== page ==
Members not using their spiritual gifts for the benefit of the community (1 Corinthians 12 & 13)

Some claiming they had already experienced ‘resurrection’ and so were more ‘saved’ than others (1 Corinthians 15)

Apart from one or two specifics, this could be the church of the 21st century! Paul, though, wrote his letter to the relatively small group of believers in Corinth around 54-55CE, a mere twenty or so years after Jesus’ death. Already by then, Christian communities were overcome with problems. There’s no indication they were experiencing the miracles Jesus promised, nor were they behaving like the ‘new creatures’ Paul’s says the Holy Spirit makes of believers:

If anyone is in Christ, the new creation has come: the old has gone, the new is here! (2 Corinthians 5.17)

The behaviour of the Christians at Corinth was, by any standard, appalling; they seem to have no more understanding of morality, no more sense of charity, no more demonstration of brotherly love than the ‘heathens’ around them. And yet they were new creatures ‘in Christ’, believers in Jesus, vessels of the Holy Spirit. With all this supernatural support they really should have been doing better – much better – than they were.

I’ve often wondered why Paul didn’t just give up at this point, especially when other churches he wrote to had similar problems. Any rational person would have looked at how these new converts were behaving and would have concluded that the new religion simply wasn’t working. The promises Jesus made (if Paul was even aware of them) and the changes he himself said accompanied conversion simply weren’t happening. None of them had materialised, even at this early stage.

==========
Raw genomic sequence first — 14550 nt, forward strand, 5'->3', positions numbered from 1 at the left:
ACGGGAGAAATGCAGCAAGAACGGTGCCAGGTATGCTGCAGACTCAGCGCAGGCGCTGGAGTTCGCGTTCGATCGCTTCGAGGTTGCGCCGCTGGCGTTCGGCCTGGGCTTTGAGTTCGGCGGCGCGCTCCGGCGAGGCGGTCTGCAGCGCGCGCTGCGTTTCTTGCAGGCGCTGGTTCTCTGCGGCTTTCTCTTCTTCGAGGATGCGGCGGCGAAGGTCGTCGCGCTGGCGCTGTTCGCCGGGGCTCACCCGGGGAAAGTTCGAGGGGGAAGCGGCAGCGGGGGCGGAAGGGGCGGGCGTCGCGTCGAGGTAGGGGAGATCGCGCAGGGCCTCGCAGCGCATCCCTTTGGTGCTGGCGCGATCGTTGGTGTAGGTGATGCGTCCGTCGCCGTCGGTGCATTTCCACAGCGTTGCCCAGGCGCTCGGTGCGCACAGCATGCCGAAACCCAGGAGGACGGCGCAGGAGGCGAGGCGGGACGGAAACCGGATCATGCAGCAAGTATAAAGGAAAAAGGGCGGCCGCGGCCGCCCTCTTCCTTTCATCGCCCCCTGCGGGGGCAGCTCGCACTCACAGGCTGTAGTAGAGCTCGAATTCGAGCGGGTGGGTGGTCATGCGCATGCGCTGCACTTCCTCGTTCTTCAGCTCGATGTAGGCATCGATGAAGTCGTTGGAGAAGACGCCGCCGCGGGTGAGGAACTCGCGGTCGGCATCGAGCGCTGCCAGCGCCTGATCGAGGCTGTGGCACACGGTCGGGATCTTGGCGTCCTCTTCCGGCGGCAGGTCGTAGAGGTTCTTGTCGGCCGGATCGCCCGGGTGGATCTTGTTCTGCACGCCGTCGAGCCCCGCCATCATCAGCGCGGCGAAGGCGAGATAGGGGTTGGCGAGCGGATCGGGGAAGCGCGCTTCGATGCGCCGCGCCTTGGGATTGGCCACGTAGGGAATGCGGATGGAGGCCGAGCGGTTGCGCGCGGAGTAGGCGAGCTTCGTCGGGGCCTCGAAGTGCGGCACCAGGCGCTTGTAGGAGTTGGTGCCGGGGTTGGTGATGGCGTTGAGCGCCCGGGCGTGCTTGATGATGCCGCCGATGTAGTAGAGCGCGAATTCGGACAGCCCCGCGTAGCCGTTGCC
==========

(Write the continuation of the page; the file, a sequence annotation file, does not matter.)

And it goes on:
But instead, Paul soldiered doggedly on. He travelled far and wide drawing others into the cult and then had to write to them too, to tell them how to behave and what faith in his Christ actually entailed (see his letter to the Galatians, for example, and that to the church at Philippi). Didn’t Paul ask himself where the Holy Spirit was in all this? Where was the guidance and supernatural assistance promised by Jesus? Despite the airbrushed version of the early church presented in Acts, Paul’s letters tell us what it was really like: a complete disaster.

And so it continued. As Ehrman shows, people converted to Christianity in part because of its promises that believers would avoid hell and live forever in heaven instead. Many convert for the same reason today. With the zero success rate of all of its other promises, it’s not difficult to predict how Christianity’s assurances of eternal life are going to pan out.

God’s Election

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As we saw in the previous post, the Bible tells us that God chose his ‘Elect’* before the creation of the world (Ephesians 1.4-6). Which begs the questions –

1: On what basis did God select the favoured few untold aeons before they were born? Did he decide by looking at their dress sense, as Jesus’ parable in Matthew 22.1-14 suggests? I guess it must be, given the Bible is the ‘literal’ word of God.

Or did God assess ahead of time just how righteous his Chosen would turn out to be? In Matthew 25.31-46 Jesus says righteousness is the yard stick (though naturally Christians don’t believe him because Paul says something different).

Or did God decide in advance – Paul says he ‘foreknew’ – who would repent and turn to Jesus, free-will be damned? Maybe, but then Jesus suggests that not everyone who does even this will make it into God’s Kingdom (Matthew 22.1-14).

What a bummer! Looks like God’s decision is/was purely arbitrary. You make it, or not, on the whim of a capricious monster.